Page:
[Show abstract][Hide abstract] ABSTRACT: Orthogonal and parallel plate constructs are used for fixation of intra-articular distal humerus fractures but optimal plate configuration remains controversial. The purpose of this study was to compare the biomechanical properties of orthogonal versus parallel plate constructs in a cadaver distal humerus fracture model.
An intra-articular distal humerus fracture with a metaphyseal defect was created in 14 matched pairs of cadaver elbows. Paired specimens were fixed with either orthogonal or parallel plates from a single elbow plating system using nonlocking screws. Using a novel testing protocol, loading was applied to the forearm and was transmitted to the distal humerus through intact collateral ligaments, olecranon, and radial head. Seven matched pairs were tested under varus loading and seven under axial/sagittal loading. Each specimen underwent cyclic loading first, followed by loading to failure.
Parallel plate constructs had significantly higher stiffness than orthogonal ones during cyclic varus loading (P = .002). Screw loosening occurred in all posterior plates of orthogonal constructs but in no plates of parallel constructs (P = .001). Parallel constructs had significantly higher ultimate torque in varus loading to failure (20.7 vs 15.9 Nm, P = .008), and higher ultimate load in axial/sagittal loading to failure (1287.8 vs 800.0 N, P = .03).
Parallel plating of intra-articular distal humerus fractures with a metaphyseal defect demonstrates superior biomechanical properties compared to orthogonal plating, and may be preferable for fixation of these fractures.
Journal of shoulder and elbow surgery / American Shoulder and Elbow Surgeons ... [et al.] 01/2011; 20(1):12-20. DOI:10.1016/j.jse.2010.08.005 · 2.37 Impact Factor
[Show abstract][Hide abstract] ABSTRACT: Satisfactory outcome of intraarticular distal humerus fractures depends on anatomic joint restoration and stable fracture fixation to allow early motion. Orthogonal constructs (medial plate on medial column and posterior plate on lateral column) and parallel constructs (medial plate on medial column and lateral plate on lateral column) have been proposed for fixation of these fractures. However, the optimal configuration remains controversial. There are no clinical studies comparing these constructs and existing biomechanical studies had methodological limitations and reported conflicting results.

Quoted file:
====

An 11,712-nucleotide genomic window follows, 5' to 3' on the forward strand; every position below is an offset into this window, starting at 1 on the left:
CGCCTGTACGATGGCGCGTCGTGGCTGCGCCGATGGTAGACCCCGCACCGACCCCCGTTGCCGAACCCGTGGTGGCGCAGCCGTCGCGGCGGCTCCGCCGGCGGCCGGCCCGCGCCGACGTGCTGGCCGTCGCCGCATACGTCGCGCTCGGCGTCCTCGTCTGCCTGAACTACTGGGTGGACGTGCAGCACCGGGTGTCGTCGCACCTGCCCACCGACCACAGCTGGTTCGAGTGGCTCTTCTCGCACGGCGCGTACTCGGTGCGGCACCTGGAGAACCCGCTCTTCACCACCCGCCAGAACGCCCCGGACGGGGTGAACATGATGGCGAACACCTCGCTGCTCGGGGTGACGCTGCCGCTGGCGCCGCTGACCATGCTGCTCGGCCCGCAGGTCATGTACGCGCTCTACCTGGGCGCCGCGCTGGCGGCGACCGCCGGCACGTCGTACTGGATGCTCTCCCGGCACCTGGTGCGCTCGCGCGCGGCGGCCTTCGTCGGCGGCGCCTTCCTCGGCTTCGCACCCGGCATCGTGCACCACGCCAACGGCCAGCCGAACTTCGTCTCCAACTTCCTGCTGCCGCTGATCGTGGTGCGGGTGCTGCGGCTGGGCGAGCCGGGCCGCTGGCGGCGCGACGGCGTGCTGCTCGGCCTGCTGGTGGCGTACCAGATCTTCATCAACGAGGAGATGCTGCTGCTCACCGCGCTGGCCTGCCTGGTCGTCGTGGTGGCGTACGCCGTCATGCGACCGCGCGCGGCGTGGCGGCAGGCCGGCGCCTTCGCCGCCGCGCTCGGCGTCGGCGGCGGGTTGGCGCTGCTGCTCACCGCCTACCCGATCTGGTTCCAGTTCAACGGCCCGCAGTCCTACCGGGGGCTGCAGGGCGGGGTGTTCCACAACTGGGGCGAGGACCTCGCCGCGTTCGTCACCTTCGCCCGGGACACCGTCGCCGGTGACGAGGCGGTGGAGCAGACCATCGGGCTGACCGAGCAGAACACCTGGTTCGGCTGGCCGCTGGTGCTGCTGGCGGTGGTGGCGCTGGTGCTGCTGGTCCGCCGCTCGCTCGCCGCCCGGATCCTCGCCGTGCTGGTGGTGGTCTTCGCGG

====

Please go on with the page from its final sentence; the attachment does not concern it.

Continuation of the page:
ASME 2009 4th Frontiers in Biomedical Devices Conference; 01/2009
[Show abstract][Hide abstract] ABSTRACT: New antibiotics have been developed targeting resistant microorganisms; however, limited information is available on their use in implant-related chronic osteomyelitis. We evaluated the infection control rate of linezolid in treating these challenging infections and delineate indications for its use. We retrospectively reviewed 22 consecutive adult patients with chronic implant-related osteomyelitis, treated with linezolid in addition to surgical débridement and implant removal. Osteomyelitis was associated with fracture fixation implants (n = 18) or arthroplasty implants (n = 4). Methicillin-resistant Staphylococcus aureus (MRSA) was the most common pathogen (10 of 22 patients). Fourteen patients had one or more comorbidity, including intravenous drug abuse in four patients. Indications for linezolid use included preference for oral administration in 13 patients, presence of vancomycin-resistant enterococcus (VRE) in five patients, and development of allergic reactions to vancomycin in four patients. Fourteen patients were followed for a minimum of 6 months (mean, 22 months; range, 6-34 months) with no recurrence of infection. Linezolid is a reasonable alternative for treating chronic implant-related osteomyelitis. Our treatment protocol, including linezolid, achieved control of infection in all patients despite the challenging nature of these infections due to patient comorbidities and resistant organisms.
Clinical Orthopaedics and Related Research 09/2007; 461(461):40-3. DOI:10.1097/BLO.0b013e3180986d60 · 2.88 Impact Factor